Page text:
Icelanders earning the most money have seen their tax rate nearly double between 2007 and 2010.
In an article written by economist Páll Kolbeins for Tíund, the magazine of the national tax office, he points out that most people are paying less tax now than they were in 2007. However, when a progressive tax system was adopted in 2009, the top 1% income earners in Iceland saw things change for them significantly.
In 2007, these top income earners paid about 14% in income tax, while the lowest bracket paid 38%. In 2010, the top 1% saw their tax rate increase to 33%; an increase of 138%.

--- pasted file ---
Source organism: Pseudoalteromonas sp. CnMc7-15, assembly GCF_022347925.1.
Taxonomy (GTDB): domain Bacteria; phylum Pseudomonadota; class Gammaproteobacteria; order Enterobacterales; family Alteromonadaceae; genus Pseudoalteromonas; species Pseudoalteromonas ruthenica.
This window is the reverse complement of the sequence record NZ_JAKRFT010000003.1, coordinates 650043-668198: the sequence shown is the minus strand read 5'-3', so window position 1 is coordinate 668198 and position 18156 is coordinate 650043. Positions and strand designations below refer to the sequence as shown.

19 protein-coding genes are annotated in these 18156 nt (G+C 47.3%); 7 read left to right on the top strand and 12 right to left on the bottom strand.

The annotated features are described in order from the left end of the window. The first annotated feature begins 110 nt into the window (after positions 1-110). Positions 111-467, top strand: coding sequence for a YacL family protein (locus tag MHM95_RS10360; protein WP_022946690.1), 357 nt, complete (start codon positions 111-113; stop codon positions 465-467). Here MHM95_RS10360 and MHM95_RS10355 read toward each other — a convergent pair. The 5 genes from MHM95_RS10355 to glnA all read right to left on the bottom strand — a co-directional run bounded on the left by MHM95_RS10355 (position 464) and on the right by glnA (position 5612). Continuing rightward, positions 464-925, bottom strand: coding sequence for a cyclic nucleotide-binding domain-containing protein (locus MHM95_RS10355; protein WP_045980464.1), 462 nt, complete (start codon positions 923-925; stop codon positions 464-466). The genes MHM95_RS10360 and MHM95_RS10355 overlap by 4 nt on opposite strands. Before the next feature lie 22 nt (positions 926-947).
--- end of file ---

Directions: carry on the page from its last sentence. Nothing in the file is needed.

As a result, disposable income for the country as a whole decreased by a third – however, it should be pointed out that for most people, the decrease in disposable income was about 13% to 17%, while for the top 10% income bracket, the decrease was by about 54%.
The article also contends that with the creation of the so-called “wealth tax”, 59 Icelandic families have had to sell off some of their assets or pay out of their disposable income in order to fully pay their taxes. Combined, these families had some 30 billion ISK in assets, and owed about 830 million ISK all together – put another way, each family had on average over half a billion ISK in assets, and owed on average just over 14 million ISK each.
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